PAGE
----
“According to another research bullying is also a group phenomenon. (Dorothy Espelage) notes that ‘bullying is a group phenomenon’ and that ‘in many regards, bullying can be viewed as a peer-driven phenomenon that is both encouraged and maintained by characteristics of the peer group.’ Bullying is also very prevalent in schools because it is being ignored or not treated well. According to one study, a high of 97 percent of students feel that bullying is ignored.”
Why do kids grow up being the bullied one?
“These are the common profile of the bullied child: Physically different, dresses up differently, issues with sexual orientation, anxious and insecure, low self-esteem and inability to defend oneself.”
How to tell when your kid is being bullied?
“If your child doesn’t usually share sensitive topics with you, observe his/her behavior. If there is a change, then that’s a red flag. If normally, your child is always happy and smiling then all of a sudden there is a change. Look at that as the possibility of something happening in school. If there are unexplained bruises, it has to be investigated. If he is asking for more money but seems to be losing weight maybe he is being bullied. Inability to sleep well can also be a symptom of a child being bullied.”
What are the short- and long-term effects of bullying in the psyche of the child (both for the bullied and the bully)?
“For the bullied, the short-term effects are physical and emotional pain, school performance, he might bully others, and self esteem will be affected negatively. For the bully, he may begin to demonstrate anti-social behaviors, unacceptable social skills and might get into more troubles.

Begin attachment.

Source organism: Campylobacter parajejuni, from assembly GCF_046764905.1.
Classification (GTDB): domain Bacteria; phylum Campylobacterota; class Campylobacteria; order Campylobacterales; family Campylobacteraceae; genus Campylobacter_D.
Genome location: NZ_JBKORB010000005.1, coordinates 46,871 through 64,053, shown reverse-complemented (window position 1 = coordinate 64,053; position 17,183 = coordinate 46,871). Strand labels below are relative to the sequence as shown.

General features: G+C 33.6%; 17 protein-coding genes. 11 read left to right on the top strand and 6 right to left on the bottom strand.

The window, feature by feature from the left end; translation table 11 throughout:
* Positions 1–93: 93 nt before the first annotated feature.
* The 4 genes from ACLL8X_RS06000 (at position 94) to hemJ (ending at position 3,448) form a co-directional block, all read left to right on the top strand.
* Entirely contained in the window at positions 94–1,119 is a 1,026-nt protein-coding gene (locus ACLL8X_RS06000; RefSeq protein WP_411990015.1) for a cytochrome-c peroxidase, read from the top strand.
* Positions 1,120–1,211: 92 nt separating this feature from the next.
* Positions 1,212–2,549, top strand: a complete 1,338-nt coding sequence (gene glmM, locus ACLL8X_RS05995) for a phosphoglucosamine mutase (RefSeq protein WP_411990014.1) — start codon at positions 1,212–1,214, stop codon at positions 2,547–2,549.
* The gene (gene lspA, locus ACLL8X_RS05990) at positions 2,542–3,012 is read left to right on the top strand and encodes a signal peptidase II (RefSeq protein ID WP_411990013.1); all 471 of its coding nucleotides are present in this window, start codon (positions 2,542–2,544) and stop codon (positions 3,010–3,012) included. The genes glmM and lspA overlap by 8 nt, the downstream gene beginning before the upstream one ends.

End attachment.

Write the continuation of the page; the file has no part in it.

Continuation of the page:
“It has consequences for both the bully and the victim, often leading to a variety of psychological and behavioral problems. Studies of cyber-bullying have also shown detrimental psychosocial problems for victims of Internet harassment (http://www.prweb.com/releases/2012/9/prweb9875955.htm).
“Bullies, if not stopped, can progress to more serious, anti-social behavior. Recent incidents of school violence show that bullying can have tragic consequences for individuals, families, schools and entire communities (http://www.mentalhealthanswers.org/page.asp?pageid=0|6|15|81&id=0|bullying_and_what_to_do_about_it.)
Must the bullied fight back once and for all when saying no will no longer work?
“The answer is yes and no. (It is) not through physical and attempting to fight back and hurt the bully, but through telling someone in authority and his parents. The child should also be taught to say no or else I will report to teacher, and sometimes teaching the child to simply walk away.”
Can the bullying syndrome be prevented? If not, how to handle situations when the bully attempts to bully the potential victim?
“I think that bullying cannot be completely stopped but can be minimized. The problem of bullying has become so big that a book titled Bullycide has been written to address the issue of suicides as a result of bullying. “
What to do when you are the parent?
“Have a positive relationship with your child so that communication line is always open. Be very observant if there are significant changes with your child. Help develop your child’s esteem and his social skills. Observe your child in the playground and there you will see both positive behaviors and areas for improvements.”
How should schools address the bullying issue?
“To address the issue of bullying, the cycle of bullying must be understood. How it begins, how it is maintained, how it can be stopped. The anti-bullying demands from the school its program addressing bullying. Teachers must be trained to spot and handle bullying. There has to be a clear policy on the processes of handling bullying. “
Bullying must be stopped. No to bullying.